About four years ago I was working on a landscaping project on a horse farm in West Tisbury. Word quickly spread around the farm that a horse had lain down and died in its stall that morning. There was somberness in the air on that hot summer day, with the humidity promising a thunderstorm in our near future. Horses are not small creatures, and a front-end loader was brought in to extract the animal from the barn. The scene became quite loud as chains were rigged this way and that and the engine on the machine was revved for more power. Finally the loader emerged from the barn with an enormous horse strung up on the bucket like so many of us have seen deer in our backyards during hunting season. The operator then slowly made the journey across a long, dandelion-filled field toward the horse’s grave, creeping along at a snail’s pace as to not lose its precious cargo. My friend and I leaned on our shovels and watched this journey as the sun began to disappear behind the tree-lined horizon and the sky turned orange.
I was building a vegetable garden that day, and food was on my mind. But in our current culture one would never ever consider eating horse meat, and as I watched the horse make the long journey towards its final resting place that day, I never thought to myself that there was a thousand pounds of wasted meat cruising past us. The only contemporary reference to eating horse I have come across recently was in the cookbook published by a restaurant in Montreal called Joe Beef. It was an interesting recipe, but I quickly moved on for the simple fact that horse meat is not available or acceptable to eat in America. In the country that celebrates the triple crown and Seabiscuit, it would be culinary suicide to put horse on a menu.
The only time I have eaten horse was at a restaurant in Italy. It was a small outdoor space where we ate cured pork fat that came from the mountains where Michaelangelo procured the marble for some of his greatest sculptures, devoured simple pastas, drank Lambrusco wine that was cold, red and effervescent and finished with a grilled steak from a horse. It seemed to be a skirt steak and was cooked just over rare, was juicy, well-seasoned with rosemary and garlic, and one of the best pieces of meat I have ever had. It was flavorful like beef but didn’t quite have the fatty finish we are used to, with a slight tang that was masked by its herbal marinade. As with any eating experience the setting and journey to the table added to the romance of the meal.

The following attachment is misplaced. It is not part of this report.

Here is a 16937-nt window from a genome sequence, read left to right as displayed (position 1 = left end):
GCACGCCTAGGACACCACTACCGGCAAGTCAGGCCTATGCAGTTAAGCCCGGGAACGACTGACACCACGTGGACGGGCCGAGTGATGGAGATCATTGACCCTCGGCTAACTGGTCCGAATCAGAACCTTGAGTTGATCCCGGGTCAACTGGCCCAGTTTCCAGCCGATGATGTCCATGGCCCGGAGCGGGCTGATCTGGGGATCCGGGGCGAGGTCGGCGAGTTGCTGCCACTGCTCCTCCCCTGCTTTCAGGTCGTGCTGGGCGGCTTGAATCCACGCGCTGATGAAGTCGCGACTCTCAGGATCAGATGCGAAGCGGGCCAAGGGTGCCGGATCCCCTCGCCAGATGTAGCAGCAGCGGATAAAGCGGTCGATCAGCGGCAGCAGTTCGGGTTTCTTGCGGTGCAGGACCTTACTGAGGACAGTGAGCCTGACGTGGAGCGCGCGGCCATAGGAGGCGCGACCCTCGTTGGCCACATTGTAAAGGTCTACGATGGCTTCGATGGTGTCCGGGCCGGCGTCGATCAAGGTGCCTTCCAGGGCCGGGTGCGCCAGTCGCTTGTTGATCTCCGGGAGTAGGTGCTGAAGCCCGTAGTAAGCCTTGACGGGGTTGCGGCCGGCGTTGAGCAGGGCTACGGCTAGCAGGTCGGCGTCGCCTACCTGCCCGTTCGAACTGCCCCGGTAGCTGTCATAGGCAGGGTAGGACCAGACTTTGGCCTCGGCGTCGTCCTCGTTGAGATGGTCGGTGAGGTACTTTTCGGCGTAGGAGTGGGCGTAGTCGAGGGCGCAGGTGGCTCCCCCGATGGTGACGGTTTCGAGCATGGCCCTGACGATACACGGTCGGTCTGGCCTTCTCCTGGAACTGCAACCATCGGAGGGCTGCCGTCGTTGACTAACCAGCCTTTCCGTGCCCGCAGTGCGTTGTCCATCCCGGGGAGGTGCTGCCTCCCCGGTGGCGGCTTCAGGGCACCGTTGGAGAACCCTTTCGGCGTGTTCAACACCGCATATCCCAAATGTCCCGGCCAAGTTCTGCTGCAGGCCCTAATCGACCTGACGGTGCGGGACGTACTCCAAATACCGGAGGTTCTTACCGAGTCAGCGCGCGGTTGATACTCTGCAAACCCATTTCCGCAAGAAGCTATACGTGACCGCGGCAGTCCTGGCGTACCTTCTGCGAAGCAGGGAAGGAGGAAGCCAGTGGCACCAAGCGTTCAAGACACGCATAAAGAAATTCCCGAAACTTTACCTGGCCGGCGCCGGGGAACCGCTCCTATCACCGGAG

Just as I can imagine someone unfamiliar to the Vineyard would be overcome with the beauty of weaving down North Road in Chilmark on the way to Menemsha for the best soft-serve ice cream cone of their life at The Galley, that meal was influenced by the one-lane road lined with grapevines and irrigation ditches that we traveled to reach this tranquil setting. I have driven our Island hundreds of times and am still overcome by the beauty of our oak and beetlebung-lined roads — and after all, that is why we choose to live here or visit. The beauty of dusk on summer days can be lost sometimes in the familiarity of our routine commutes from home to job site and back. And I would be lying if I said I, too, fail to absorb the beauty of it all after a long day in the sun — the beauty of the oxen at Brookside Farm, or the great old oak tree across the street from where Humphrey’s bakery used to crank out doughnuts and cookies. I’m sure Skipper Manter lost some perspective the other day when coming face to face with an aggressive swan and its herd in front of the Mill Pond in West Tisbury.
As traffic backed up in all directions, Sergeant Manter calmly herded them across the street while the beautiful mother puffed out her chest, hissed and repeatedly threatened to attack him. From afar he looked like he had his gun drawn, but on closer inspection he was holding his radio, probably ready to call in back-up as needed. I thought I was going to witness my first man-versus-swan battle, and was not sure who would walk away from it once I realized he did not have his gun handy. Swan is another meat not frequently eaten in the states, but would be more likely served than horse. Brian Athearn of Lambert’s Cove, who hunts, farms and fishes with as much enthusiasm as anyone I know, told me about hunting swans out West. The picture he painted of these massive birds soaring above him, and once shot, gliding ever so slowly to the ground, was memorable. He never filled me in on how the meat tasted, but he certainly had a memorable experience plucking them out of the sky, which probably added to his pleasure when he finally enjoyed them.
Last weekend I drove to Lobster Cove in Gloucester to visit a friend’s restaurant that sits above the water on long stilts. We drove through this little vacation sanctuary and I felt, for the first time in a long time, the comfort of a small New England town. We made our way over bridges with boats lining each side on tranquil inlets. We drove past stone walls and woods, just like the Vineyard. But it felt different, it was new and watching families tiptoe barefoot from the beach in their swimsuits was somehow powerful. Before sitting down to slurp oysters and eat the best bouillabaisse I have ever had, we parked our car and took an hour to jump off a bridge into freezing-cold water with a group of screaming, hormonal teenagers. We swam, shivered and cursed the fact that no one had a towel. We sat on the railing as day became dusk and I felt like a child again.